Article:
Sacred sanctuaries such as Qom or Shiraz, or the impressive Mashhad temple in honor of the eighth imam whose grave survives here, Imam Reza, are a privilege for the visitor who discreetly manages to enter but with whom, far from hostilities, all are respectful and tolerant.

"Fundamentalists" say those who imagine a panda of "nuts" burning western flags in the most sacred shrines, armed to the teeth at each door of the same, when the reality is that while in any western place the security with guns, batons and other weapons, or even the permission of the same in the own house, are the order of the day, here it shows us characters "wielded with dusters" (!! yes, dusters to clean the furniture !!) touching the one who does not meet a minimum of tolerance (take a picture of the grave or hinder the passageways). !! Dusters !! Colored dusters Singular metaphor


Qom, Shiraz or Mashhad are true live story. The daily lives of families living on the carpets, with their lineage, their children, with their own faith. That same one that believes in the twelve imams as a descendant of the Prophet Muhammad above the Caliphate succession line of the Sunnis and that the event of Kerbala where the Umayyads kill Husein, flows into the current Ashura with thousands of penitents scourging and beating to remember the suffering. Although ... do not the most devout Christians on their most important date?

In Iran, foreign women travel alone and in peace, nobody bothers them or feels observed. The streets are clean and the Persian cares about his image. The Infrastructures are really impressive, as they were 30 years ago, with good means of transport, better highways and buildings. How would Iran be without lost 30 years? Although others might not have been enriched so much, Turkey? China? The big beneficiaries of a blockade that is drowning them ...


Communicating with the people of Iran has not been easy. I do not speak of language, nor of concepts, but of thoughts. That taxi driver wanting to meet, the old woman who wants to share her tea or the owner of a hammah lost in the streets of Qazvin. Everyone lives fearful of demonstrating abroad, but they conclude by saying that more than 60-70% of the population is against the current regime although they have certain hopes in the new President Hasan Rouhaní.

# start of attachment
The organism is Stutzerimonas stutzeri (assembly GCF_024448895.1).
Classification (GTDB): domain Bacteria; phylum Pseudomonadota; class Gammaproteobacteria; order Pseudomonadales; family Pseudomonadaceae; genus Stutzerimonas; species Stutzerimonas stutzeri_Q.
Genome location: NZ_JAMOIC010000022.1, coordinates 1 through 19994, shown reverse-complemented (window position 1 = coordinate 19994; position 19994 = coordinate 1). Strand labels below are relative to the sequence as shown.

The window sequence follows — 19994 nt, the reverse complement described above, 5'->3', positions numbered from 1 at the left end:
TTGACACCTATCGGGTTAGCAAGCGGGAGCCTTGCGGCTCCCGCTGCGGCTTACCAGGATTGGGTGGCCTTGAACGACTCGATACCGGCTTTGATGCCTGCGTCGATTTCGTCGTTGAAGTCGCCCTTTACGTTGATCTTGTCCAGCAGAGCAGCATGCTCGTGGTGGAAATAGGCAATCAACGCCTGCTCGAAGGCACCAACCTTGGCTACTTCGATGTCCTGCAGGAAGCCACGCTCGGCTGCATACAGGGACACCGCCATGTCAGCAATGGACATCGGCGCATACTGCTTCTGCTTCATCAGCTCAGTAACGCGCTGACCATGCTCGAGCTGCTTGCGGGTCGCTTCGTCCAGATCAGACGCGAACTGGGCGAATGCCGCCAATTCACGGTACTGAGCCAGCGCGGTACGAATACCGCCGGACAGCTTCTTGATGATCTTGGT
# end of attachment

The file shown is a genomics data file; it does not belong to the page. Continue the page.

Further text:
It is possible that after 21 days we have not perceived more than a very partial vision what happens there. But if we intuit that it will take many years for the woman to recover her rights, and society opens her mind to a path that does not have to be the West, but if far from religious oppression ... and possibly blood is needed for it.


We leave behind Ayesha, Aridai, Mahmud, Anahi, Mohamed or Ali. Broken prejudices that prevented me from seeing reality, I would like to know if "all the Adelsons", that confuse the Iranians with crazy third-world Arabs, will they ever be able to really glimpse that behind that black veil there is a wonderful town, a hospitable and friendly people with the traveler and a life full of colors ...

and that the really dark thing is the clothes of their women, the crazy clerics who govern them and the future that awaits them as, that nobody gets confused, so is ours and we don't want to see it. This is my story and here I wanted to tell it.

DO YOU WANT MORE ?: Don't miss the best stages of the trip in "12 essential snapshots, "the on-site newspaper in"the stories en route "or the essential guide that my travel companion and good friend Sele is preparing in"Practical travel guide to Iran I "